Nigeria declared a state of emergency last weekend after a series of attacks by a radical Muslim sect that killed dozens of people.
The indefinite emergency declaration in four states by President Goodluck Jonathan allows security forces to make arrests without proof and conduct searches without warrants.
The affected areas include parts of the northeastern state of Yobe and the central states of Plateau and Niger, which were all hit by attacks on Christmas Day that left at least 42 people dead.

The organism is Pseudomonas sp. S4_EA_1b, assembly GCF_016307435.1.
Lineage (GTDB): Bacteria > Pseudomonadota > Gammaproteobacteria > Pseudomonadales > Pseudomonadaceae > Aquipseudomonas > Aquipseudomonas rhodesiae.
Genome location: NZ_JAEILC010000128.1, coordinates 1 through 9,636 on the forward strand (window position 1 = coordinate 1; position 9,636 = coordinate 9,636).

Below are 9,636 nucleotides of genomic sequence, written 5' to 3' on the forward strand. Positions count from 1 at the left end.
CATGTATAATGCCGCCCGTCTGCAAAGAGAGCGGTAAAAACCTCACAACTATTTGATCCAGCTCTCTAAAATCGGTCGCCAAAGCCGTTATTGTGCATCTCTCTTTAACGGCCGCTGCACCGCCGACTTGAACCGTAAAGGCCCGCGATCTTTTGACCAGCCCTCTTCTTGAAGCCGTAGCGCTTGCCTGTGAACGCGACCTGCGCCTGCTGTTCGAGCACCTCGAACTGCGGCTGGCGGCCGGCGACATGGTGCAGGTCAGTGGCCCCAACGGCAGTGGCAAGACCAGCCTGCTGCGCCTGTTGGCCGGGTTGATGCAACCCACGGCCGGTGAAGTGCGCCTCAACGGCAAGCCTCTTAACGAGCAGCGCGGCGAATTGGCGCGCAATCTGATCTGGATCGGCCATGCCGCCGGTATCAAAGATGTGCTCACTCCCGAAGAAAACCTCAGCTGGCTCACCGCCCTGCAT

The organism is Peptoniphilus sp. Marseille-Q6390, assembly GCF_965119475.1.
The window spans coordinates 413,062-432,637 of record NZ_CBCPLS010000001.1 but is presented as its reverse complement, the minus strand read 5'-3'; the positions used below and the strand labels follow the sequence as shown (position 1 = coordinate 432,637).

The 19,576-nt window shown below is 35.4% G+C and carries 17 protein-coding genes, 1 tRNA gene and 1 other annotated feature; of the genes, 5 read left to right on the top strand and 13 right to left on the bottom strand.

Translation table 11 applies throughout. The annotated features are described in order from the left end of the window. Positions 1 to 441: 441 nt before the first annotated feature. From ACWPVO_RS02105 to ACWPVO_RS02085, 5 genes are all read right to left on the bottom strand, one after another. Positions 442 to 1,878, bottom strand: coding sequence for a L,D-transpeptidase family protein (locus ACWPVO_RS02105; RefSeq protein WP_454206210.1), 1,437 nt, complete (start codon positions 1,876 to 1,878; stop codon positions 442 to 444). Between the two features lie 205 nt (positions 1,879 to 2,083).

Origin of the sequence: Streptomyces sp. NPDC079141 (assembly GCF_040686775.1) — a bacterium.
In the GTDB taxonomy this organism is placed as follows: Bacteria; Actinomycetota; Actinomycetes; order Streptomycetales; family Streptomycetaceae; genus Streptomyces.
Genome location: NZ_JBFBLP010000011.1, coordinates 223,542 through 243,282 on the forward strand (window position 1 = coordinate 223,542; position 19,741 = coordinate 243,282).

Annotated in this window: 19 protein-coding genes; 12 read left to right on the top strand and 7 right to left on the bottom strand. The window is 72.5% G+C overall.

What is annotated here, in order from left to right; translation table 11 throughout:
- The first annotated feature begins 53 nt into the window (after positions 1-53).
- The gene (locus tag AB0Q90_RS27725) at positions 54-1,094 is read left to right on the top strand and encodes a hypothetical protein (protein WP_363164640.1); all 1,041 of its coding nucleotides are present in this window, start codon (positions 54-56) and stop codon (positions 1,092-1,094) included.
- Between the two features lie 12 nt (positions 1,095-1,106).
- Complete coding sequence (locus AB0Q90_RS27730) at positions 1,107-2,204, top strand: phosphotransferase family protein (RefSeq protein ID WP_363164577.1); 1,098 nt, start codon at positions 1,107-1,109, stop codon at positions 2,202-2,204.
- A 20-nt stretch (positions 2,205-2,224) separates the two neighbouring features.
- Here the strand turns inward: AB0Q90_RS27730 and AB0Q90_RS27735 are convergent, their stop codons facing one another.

The attackers targeted churches as well as the state offices of Nigeria's secret police.
A radical sect known as Boko Haram has claimed responsibility for the violence.
The president also declared a state of emergency in parts of the northeastern state of Borno, a stronghold of the feared Islamic sect.
"What began as sectarian crises in the northeastern parts of the country has gradually evolved into terrorist activities in different parts of the country with attendant negative consequences on our national security," Jonathan said.
Nigeria has also closed all international borders near the attack sites.
The U.S. Embassy has warned U.S. citizens to exercise caution in Nigeria.